The recent warm spell has coaxed local forsythia bushes into blooming, even though it is only March. I have always loved their bright, cheery arrival while the grass is still brown and the weather is still cool, especially when there are nearby daffodils or blue scilla. Our backyard has two large Northern Gold forsythias, one in each back corner, and although it was not the best design (it was a nostalgic choice that I wrote about last spring) I still happily welcome their spring burst of yellow blooms.
Today I noticed the forsythia blooming not just in my yard but all over the neighbourhood. With such a drab, post-winter backdrop they are almost impossible not to notice. On front lawns and roadsides, their blaze of golden glory seems to shout, “Look at me! Look at me!”
As I was coming home from the grocery store, I made sure to drive by my favourite forsythia spot. It is a corner lot where some clever gardener has planted an entire hedge of forsythia, a dozen or so bushes that stand shoulder-high along the sidewalk. Even though I have seen them before, their beauty was so breathtaking that that I made a U-turn and pulled over to have a longer look. Spectacular!
Alas, it will not be long before a fine green haze will cover those branches, and the little yellow blooms will drop off one by one. Today’s glory will fade away until all that is left is a plain, green shrub. Then nobody–including me–will notice them anymore.
There is a conversation I have often had with my children. “How many people are in our family?” I would ask one of them. “Six” they would reply, sighing because they knew what their mother would say next. “That,” I would declare, “means it can’t always be your turn”.
It is an important lesson that I am teaching my children. Sometimes they will be at the front of the line, the star of the show, the one to get the big, red lollypop. Other times they will be part of the background, the supporting cast, the unseen wind beneath someone else’s wings. This is as it should be.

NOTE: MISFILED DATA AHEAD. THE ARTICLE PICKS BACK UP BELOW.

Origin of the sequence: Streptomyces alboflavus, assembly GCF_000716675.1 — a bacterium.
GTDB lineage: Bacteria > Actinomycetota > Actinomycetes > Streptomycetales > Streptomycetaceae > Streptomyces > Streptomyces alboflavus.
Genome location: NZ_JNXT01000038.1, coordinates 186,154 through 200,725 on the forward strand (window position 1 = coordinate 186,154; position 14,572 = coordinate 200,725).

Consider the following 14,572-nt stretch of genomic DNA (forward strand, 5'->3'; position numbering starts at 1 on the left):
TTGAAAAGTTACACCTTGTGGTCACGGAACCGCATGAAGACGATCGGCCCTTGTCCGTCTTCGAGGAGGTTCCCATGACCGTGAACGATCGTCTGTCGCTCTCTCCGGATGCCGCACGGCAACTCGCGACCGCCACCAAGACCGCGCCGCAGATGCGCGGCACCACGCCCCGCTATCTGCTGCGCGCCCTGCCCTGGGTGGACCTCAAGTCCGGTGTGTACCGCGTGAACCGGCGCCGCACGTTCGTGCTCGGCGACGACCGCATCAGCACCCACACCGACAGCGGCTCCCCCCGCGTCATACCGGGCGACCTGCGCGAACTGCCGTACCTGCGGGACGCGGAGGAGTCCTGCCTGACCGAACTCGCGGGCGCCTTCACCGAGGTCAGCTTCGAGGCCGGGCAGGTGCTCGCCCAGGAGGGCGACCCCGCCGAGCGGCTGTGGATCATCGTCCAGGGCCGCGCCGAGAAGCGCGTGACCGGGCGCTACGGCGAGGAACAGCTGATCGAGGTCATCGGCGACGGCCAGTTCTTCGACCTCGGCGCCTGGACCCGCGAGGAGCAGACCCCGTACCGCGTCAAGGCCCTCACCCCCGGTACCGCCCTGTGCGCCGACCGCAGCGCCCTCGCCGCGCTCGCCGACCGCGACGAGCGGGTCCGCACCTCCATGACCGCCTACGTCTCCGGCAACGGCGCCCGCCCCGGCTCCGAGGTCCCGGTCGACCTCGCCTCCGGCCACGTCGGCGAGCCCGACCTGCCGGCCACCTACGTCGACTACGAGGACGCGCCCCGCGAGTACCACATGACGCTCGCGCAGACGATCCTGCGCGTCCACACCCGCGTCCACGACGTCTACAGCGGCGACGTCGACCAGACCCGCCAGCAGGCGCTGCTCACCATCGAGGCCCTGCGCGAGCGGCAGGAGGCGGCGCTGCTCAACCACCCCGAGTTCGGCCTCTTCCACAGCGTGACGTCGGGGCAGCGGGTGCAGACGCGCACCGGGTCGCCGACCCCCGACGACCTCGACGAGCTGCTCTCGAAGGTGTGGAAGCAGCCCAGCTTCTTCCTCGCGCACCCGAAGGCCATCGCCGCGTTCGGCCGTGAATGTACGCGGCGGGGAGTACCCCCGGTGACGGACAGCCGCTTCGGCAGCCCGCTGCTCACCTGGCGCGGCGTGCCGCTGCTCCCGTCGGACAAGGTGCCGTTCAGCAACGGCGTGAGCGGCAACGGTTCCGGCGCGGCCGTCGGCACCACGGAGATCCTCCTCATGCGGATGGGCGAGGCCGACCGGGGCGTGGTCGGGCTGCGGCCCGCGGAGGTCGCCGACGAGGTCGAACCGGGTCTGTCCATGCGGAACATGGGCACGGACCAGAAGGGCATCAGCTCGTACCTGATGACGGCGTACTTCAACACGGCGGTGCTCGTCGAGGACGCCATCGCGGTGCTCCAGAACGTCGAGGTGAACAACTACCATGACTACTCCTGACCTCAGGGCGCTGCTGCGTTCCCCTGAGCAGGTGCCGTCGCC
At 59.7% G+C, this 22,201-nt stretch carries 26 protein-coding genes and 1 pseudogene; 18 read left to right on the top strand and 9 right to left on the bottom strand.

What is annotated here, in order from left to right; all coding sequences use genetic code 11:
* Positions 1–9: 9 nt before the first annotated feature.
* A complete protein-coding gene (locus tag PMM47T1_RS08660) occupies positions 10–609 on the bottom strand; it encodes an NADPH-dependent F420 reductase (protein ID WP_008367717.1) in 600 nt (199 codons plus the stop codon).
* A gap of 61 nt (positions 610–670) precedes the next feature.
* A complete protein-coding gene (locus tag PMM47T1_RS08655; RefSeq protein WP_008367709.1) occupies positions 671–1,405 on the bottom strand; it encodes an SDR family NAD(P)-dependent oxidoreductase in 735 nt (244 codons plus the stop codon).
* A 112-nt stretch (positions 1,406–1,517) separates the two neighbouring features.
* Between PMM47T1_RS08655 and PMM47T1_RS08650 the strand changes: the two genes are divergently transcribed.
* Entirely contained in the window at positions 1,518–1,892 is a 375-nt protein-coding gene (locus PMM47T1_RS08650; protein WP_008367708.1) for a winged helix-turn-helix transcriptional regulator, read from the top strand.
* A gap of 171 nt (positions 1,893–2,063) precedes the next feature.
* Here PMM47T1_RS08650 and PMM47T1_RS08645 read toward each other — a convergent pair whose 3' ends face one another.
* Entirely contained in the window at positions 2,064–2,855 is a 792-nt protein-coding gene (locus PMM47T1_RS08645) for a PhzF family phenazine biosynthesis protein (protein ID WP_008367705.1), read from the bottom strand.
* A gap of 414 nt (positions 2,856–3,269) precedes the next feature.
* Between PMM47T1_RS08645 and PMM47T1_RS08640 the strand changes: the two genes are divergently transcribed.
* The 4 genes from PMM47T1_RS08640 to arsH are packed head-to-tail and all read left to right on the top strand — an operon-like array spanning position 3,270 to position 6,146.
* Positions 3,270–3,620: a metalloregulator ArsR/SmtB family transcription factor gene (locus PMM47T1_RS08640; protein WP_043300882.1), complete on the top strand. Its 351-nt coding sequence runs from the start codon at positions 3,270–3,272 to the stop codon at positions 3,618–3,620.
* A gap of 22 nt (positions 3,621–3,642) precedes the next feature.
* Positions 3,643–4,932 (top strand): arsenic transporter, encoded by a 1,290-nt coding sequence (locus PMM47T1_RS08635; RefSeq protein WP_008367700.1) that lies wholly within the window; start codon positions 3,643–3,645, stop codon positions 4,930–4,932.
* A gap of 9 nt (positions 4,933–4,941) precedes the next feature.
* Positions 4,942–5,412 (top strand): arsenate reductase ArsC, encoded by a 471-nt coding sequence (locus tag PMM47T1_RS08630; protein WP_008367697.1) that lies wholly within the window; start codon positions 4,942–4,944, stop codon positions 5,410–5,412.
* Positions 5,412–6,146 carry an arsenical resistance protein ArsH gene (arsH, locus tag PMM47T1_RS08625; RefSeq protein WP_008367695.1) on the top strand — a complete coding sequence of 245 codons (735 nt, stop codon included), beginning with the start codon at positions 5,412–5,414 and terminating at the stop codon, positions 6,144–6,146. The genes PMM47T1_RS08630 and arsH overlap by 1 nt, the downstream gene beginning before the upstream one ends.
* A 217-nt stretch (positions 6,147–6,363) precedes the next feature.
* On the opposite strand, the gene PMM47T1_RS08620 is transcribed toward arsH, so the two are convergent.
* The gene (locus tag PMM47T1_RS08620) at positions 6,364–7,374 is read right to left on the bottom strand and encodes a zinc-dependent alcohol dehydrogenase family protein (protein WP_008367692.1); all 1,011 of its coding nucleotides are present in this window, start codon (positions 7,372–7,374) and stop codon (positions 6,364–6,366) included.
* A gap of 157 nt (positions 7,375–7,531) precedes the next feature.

Like the forsythia that blooms gloriously for one season a year, each of us has seasons in our lives when we bask in the spotlight. We also have seasons when we need to be content with helping others enjoy their own shining moment. Parents who work to ensure that their child is always the centre of attention do them a grave disservice. (I know one mother whose child went to every birthday party with a gift for himself. She didn’t want him to feel badly, she said, when the birthday girl or boy opened their presents!) Not only will they be ill-equipped for adult life, but they miss out on the warm feeling of satisfaction that comes from helping others achieve great things.
I don’t feel sorry for those yellow forsythia bushes because their beauty will one day fade. Although they may be a plain piece of the landscape for much of the year, right now it is their time to shine and as long as it lasts, I am going to enjoy it. Then it will be time to ooh and aah over the magnolias and lilacs, the roses and peony. Don’t worry, my forsythia friend. Your turn will come around again next year.